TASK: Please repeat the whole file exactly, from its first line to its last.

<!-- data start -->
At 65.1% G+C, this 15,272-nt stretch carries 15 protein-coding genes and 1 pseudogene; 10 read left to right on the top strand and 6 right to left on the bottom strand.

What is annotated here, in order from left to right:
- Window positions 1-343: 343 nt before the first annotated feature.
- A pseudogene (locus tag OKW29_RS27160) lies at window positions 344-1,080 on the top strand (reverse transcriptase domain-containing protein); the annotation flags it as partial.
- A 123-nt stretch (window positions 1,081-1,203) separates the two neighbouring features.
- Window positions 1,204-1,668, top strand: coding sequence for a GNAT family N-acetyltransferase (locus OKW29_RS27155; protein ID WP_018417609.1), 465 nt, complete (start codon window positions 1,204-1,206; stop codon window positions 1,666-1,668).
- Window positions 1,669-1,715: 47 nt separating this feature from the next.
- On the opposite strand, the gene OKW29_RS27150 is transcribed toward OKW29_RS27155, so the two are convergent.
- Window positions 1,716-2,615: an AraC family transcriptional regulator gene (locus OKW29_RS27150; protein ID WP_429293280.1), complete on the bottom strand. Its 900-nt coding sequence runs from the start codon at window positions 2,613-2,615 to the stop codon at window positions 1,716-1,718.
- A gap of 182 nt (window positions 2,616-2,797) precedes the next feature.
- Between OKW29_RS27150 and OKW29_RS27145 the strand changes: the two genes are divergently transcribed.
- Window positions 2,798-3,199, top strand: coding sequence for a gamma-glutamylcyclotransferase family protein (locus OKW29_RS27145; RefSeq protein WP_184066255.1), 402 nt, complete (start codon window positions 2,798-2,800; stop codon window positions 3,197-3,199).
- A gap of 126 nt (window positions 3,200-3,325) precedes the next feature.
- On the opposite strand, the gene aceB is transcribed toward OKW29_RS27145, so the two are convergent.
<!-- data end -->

At 65.1% G+C, this 15,272-nt stretch carries 15 protein-coding genes and 1 pseudogene; 10 read left to right on the top strand and 6 right to left on the bottom strand.

What is annotated here, in order from left to right:
- Window positions 1-343: 343 nt before the first annotated feature.
- A pseudogene (locus tag OKW29_RS27160) lies at window positions 344-1,080 on the top strand (reverse transcriptase domain-containing protein); the annotation flags it as partial.
- A 123-nt stretch (window positions 1,081-1,203) separates the two neighbouring features.
- Window positions 1,204-1,668, top strand: coding sequence for a GNAT family N-acetyltransferase (locus OKW29_RS27155; protein ID WP_018417609.1), 465 nt, complete (start codon window positions 1,204-1,206; stop codon window positions 1,666-1,668).
- Window positions 1,669-1,715: 47 nt separating this feature from the next.
- On the opposite strand, the gene OKW29_RS27150 is transcribed toward OKW29_RS27155, so the two are convergent.
- Window positions 1,716-2,615: an AraC family transcriptional regulator gene (locus OKW29_RS27150; protein ID WP_429293280.1), complete on the bottom strand. Its 900-nt coding sequence runs from the start codon at window positions 2,613-2,615 to the stop codon at window positions 1,716-1,718.
- A gap of 182 nt (window positions 2,616-2,797) precedes the next feature.
- Between OKW29_RS27150 and OKW29_RS27145 the strand changes: the two genes are divergently transcribed.
- Window positions 2,798-3,199, top strand: coding sequence for a gamma-glutamylcyclotransferase family protein (locus OKW29_RS27145; RefSeq protein WP_184066255.1), 402 nt, complete (start codon window positions 2,798-2,800; stop codon window positions 3,197-3,199).
- A gap of 126 nt (window positions 3,200-3,325) precedes the next feature.
- On the opposite strand, the gene aceB is transcribed toward OKW29_RS27145, so the two are convergent.